Ferdinand Springer, Écorché I, détail, 1940.

Too fine to be left in oblivion
Angelika Gausmann Sociologist of art

Because art extends far beyond the material of its creation and because its form is the work of the mind and emotions and will remain and be handed down over time, it is the most lasting way of leaving some trace behind oneself, traces of one’s personal story and history, as well as those of History itself, as is the case for what the artists in the Camp des Milles have left us.

The tile factory at Les Milles – this place where thousands of refugees were interned and more than two thousand of them, i.e. those Jews considered to be foreigners, deported to the gas chambers of Auschwitz during the summer of 1942 – remains in people’s minds because works of art were actually created there. The murals described by Christa Wolf in Transit : Ortschaften were made in the guards’ refectory. Since then they have become the symbol for internment and deportation in the South of France and an authentic testimony from the human beings who were interned there. To deny testimonies of this kind is to deny the genius loci and French collaboration with the Germans during the Holocaust.

In his Sociology of Art, Hans Peter Thurn notes that as the essence of the socio-cultural environment in which they were created, works of art take on symbolic power. Painters, sculptors and illustrators were deeply immersed in the very heart of their subject matter and its reality – life in the camp – that naturally provided the source of their creative art. Once the camp was established, an intense cultural life organised by the prisoners amongst themselves was soon set up around the many artists and writers interned there. From the autumn of 1939, the group of artists formed by Gert Caden, Robert Liebknecht and Peter Lipman-Wulf met regularly in the catacombs, whilst the YMCA group and Karl Bodek, who gave drawing lessons in the camp, began to leave their imprint on cultural life there from 1940 right up to the first deportations.

Leo Maillet (1902-1990) was able to save two of his own drawings, invaluable in documentary terms, by jumping off the train deporting him. He managed to survive in spite of his serious injuries and the loss of his left eye. By now it was only through the themes tackled or what their work suggested that artwork done on paper in situ still referred to life in the Camp des Milles. With one of his rubbings on files used in the former factory, Max Ernst even managed to create the 20th century masterpiece, Stateless, out of his Loplop, a defenceless alter ego; and with the internees represented as Skinned alive, Ferdinand Springer created ’other worlds’ in a pure Florentine-style disegno.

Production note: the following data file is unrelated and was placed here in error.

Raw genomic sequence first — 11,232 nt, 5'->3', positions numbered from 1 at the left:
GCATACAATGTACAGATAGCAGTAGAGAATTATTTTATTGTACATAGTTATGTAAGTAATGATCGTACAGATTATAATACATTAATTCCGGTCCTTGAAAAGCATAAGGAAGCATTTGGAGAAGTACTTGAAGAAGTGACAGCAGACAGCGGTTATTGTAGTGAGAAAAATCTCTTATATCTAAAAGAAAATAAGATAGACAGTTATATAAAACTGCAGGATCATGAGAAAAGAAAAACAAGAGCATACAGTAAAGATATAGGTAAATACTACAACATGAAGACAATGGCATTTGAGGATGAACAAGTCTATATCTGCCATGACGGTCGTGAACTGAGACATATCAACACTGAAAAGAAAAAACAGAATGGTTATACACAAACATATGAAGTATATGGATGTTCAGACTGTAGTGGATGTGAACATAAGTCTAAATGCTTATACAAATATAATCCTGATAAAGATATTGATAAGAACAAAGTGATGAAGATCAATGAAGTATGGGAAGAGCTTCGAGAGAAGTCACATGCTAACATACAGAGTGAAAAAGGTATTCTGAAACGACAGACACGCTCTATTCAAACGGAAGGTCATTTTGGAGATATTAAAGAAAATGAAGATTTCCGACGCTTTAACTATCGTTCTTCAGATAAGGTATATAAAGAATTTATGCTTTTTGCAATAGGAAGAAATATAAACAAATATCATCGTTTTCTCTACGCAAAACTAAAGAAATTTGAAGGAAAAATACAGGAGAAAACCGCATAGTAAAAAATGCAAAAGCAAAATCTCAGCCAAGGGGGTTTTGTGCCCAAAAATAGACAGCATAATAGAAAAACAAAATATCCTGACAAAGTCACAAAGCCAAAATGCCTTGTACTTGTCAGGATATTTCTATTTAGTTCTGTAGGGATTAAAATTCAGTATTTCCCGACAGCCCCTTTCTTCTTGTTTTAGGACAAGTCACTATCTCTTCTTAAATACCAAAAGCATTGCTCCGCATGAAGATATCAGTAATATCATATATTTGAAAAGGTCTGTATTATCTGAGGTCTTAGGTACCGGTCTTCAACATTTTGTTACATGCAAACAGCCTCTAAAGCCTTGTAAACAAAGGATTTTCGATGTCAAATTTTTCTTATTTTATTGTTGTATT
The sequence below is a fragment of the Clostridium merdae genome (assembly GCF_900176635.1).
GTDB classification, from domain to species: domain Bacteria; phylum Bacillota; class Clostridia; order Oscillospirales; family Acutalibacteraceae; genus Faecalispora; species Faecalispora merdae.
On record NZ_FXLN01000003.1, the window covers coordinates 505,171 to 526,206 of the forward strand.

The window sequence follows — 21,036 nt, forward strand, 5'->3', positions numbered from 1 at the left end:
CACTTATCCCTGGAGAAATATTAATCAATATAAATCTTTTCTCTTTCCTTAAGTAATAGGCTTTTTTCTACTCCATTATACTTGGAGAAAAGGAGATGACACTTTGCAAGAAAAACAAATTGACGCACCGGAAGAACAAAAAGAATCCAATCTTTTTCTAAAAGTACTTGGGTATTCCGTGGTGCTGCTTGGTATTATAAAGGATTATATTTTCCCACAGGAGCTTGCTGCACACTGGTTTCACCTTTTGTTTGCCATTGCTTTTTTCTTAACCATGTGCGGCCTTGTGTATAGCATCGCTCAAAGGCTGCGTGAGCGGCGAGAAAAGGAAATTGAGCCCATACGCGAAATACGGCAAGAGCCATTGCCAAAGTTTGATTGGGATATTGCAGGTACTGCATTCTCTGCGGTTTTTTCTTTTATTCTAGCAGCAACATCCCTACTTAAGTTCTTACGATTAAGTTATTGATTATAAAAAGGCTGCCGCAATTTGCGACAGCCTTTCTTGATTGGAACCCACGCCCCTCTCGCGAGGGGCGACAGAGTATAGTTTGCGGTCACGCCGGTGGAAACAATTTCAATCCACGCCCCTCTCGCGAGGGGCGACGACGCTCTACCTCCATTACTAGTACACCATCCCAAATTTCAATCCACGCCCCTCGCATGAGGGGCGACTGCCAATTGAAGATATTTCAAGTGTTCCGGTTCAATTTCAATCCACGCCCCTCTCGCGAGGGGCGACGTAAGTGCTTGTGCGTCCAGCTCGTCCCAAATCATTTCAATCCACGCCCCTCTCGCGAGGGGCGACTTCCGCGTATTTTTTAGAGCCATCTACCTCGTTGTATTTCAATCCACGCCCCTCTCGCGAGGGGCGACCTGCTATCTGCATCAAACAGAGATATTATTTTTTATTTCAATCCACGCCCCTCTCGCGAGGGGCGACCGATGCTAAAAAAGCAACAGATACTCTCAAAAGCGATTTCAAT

Read an excerpt from the text by Robert Mencherini.

Read an excerpt from the text by Olivier Lalieu.

Read an excerpt from the text by Atelier Novembre.

See a preview of the book. (Flash sequence)

Memory of the Camp des Milles 1939-1942

Yves Jeanmougin

Robert Mencherini
Angelika Gausmann
Olivier Lalieu
Atelier Novembre

Preface by Alain Chouraqui

Photos published in this book were taken between 2008 and 2012.

Hardcover book / 27 x 27 cm in size / 240 pages /
360 illustrations in both b & w and colour
Métamorphoses / Le Bec en l’air (2013)
ISBN 978-2-916073-97-2

29 €

Also available in French:
Mémoire du camp des Milles 1939-1942

Edition produced in partnership with:

Logo of the FCMME and link towards the Web site of the Site-Mémorial du Camp des Milles

and with the help of:

Logo du Mémorial de la Shoah

This book is available at the Camp des Milles Memorial Site,
in bookshops or directly from:

Friche la Belle de Mai 41 rue Jobin 13003 Marseille / France

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Angelika Gausmann Sociologist of art, member of the Scientific Council of the Camp des Milles Foundation – Memory and Education, Angelika Gausmann is an art teacher in a secondary school. After studying art teaching and sociology in Paderborn and Aix-en-Provence, she completed her doctorate on the subject of artists in the Camp des Milles (Angelika Gausmann, Deutschsprachige Bildende Künstler im Internierungs- und Deportationslager Les Milles 1939-1942, Verlag Ch. Möllmann, 1997). She now heads several research projects on art in the concentration camps.